Health insurer Aetna Inc. has warned employees that it will pursue "selective" staff cuts as it adjusts to the major economic downturn it expects for next year.
Company Chairman and CEO Ronald Williams did not say how many cuts would be made in a memo posted Wednesday on the company's intranet site. He also did not offer a time frame.
Aetna was looking at staff reductions as it pursues "all appropriate options" to reduce costs, Williams said.
"The bottom line is that most U.S. businesses anticipate a major economic slowdown in 2009 and are taking steps to streamline their organizations and cut costs," Williams wrote. "We must do the same."
Hartford-based Aetna employs 36,139 people, up slightly from the 35,396 it employed in the second quarter this year.
Aetna will add a couple of big national accounts Jan. 1, when Bank of America Corp. and Home Depot Inc. join its customer base. Company leaders said during its third-quarter conference call last month they expect to add 800,000 new members next year.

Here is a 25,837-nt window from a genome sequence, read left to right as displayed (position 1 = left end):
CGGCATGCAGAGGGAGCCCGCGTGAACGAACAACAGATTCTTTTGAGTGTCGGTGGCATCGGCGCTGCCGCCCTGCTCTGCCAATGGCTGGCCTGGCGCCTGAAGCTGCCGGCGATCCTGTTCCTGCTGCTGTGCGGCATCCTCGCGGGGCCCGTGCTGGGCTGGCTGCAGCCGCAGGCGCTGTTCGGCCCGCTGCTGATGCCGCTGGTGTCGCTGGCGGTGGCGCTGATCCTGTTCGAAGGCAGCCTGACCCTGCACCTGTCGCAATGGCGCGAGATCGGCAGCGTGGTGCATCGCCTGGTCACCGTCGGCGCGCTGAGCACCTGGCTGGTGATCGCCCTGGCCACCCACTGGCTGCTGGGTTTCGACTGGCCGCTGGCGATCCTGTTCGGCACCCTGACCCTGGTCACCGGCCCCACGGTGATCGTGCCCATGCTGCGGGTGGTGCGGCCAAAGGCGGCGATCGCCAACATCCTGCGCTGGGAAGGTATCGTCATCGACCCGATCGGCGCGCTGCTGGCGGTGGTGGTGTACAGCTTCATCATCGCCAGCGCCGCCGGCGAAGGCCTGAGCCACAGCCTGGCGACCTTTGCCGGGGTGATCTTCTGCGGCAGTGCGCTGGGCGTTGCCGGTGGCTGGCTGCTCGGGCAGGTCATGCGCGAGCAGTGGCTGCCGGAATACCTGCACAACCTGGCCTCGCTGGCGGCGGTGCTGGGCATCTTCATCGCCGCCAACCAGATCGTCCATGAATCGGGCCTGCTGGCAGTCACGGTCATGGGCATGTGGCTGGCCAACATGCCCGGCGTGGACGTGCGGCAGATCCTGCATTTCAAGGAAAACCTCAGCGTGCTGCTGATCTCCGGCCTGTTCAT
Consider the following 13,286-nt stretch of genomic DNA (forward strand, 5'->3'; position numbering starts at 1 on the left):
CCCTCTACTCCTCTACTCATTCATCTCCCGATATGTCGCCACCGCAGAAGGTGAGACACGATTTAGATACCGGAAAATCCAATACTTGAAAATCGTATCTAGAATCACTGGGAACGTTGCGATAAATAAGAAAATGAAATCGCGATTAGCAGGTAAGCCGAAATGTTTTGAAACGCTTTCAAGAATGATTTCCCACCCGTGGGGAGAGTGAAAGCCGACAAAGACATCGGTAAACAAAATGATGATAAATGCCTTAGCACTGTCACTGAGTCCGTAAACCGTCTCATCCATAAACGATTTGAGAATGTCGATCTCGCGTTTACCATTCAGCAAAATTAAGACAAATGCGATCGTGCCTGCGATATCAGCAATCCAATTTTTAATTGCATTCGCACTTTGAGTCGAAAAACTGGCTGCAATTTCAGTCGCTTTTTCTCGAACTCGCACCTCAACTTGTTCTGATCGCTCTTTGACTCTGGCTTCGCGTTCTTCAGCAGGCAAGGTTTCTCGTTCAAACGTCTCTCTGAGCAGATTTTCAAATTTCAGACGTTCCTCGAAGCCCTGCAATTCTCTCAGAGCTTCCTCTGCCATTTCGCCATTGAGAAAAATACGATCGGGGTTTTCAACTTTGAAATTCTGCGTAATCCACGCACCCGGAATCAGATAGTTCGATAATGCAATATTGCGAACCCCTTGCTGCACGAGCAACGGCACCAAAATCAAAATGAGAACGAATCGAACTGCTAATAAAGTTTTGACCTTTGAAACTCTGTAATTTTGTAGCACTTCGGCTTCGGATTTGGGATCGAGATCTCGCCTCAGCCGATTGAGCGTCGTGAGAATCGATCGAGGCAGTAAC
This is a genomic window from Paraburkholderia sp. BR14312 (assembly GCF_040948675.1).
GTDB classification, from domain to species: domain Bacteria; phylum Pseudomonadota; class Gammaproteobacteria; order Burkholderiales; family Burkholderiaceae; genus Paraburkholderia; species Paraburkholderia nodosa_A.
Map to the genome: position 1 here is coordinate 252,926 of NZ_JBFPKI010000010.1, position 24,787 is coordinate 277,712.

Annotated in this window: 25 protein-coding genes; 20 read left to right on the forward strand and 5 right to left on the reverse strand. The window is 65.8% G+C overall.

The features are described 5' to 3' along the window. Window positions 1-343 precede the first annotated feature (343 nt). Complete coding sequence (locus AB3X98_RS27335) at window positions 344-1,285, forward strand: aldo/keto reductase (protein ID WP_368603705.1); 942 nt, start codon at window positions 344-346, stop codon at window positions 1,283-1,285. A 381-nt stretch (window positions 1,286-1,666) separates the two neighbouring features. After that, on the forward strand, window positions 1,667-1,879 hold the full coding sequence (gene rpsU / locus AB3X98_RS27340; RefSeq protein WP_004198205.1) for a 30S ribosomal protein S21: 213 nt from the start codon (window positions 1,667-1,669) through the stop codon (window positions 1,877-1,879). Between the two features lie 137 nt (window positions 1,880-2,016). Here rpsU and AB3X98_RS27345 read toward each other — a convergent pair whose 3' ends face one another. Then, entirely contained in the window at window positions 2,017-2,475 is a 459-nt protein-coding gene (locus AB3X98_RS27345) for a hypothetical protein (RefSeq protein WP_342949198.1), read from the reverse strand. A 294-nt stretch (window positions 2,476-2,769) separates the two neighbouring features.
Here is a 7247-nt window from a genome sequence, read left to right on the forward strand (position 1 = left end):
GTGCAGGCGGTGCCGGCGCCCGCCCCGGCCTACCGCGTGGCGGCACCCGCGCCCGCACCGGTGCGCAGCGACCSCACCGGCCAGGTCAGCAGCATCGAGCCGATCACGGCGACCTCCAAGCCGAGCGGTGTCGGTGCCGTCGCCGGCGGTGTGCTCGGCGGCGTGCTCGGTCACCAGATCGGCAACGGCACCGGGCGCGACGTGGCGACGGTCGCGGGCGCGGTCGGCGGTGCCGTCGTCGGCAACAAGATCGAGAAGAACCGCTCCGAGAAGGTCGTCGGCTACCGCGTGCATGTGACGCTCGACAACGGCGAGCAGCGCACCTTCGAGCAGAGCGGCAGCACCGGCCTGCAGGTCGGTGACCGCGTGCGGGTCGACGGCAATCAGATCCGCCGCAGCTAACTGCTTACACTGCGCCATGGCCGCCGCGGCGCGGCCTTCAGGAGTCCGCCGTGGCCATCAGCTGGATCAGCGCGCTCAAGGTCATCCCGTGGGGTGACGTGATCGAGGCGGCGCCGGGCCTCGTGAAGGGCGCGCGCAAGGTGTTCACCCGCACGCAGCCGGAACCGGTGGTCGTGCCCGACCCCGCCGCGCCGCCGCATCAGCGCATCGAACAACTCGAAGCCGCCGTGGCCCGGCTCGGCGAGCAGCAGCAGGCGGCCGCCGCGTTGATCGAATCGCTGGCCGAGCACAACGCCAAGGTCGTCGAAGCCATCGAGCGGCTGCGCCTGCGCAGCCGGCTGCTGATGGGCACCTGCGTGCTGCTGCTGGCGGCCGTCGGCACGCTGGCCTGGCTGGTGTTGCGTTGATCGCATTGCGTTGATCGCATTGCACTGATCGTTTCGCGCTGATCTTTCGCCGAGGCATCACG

But the insurer also anticipates a slowdown. Managed care companies lose business when their employer customers cut jobs and decrease the number of people covered by insurance.
Aetna is making other cost cuts, too. It is restricting hiring and has cut travel for internal company meetings, among other measures.
"We're just trying to be prudent as we look toward next year and adjust to the realities of the situation we're facing," spokesman Fred Laberge said.
The company reported last month that its overall membership grew 1 percent to 17.7 million in the third quarter, and analysts have said the company's balance sheet remains strong.
Aetna is the third-largest U.S. managed-care company, based on enrollment. It trails only WellPoint Inc. and UnitedHealth Group Inc.
But the insurer already is feeling some effects from a shaky economy. Its third-quarter earnings dropped 44 percent to $277.3 million, or 58 cents per share, due mainly to investment losses.
Aetna also reduced its full-year operating earnings guidance to between $3.90 and $3.95 per share from $4 due to a "turbulent investment environment," Williams has said.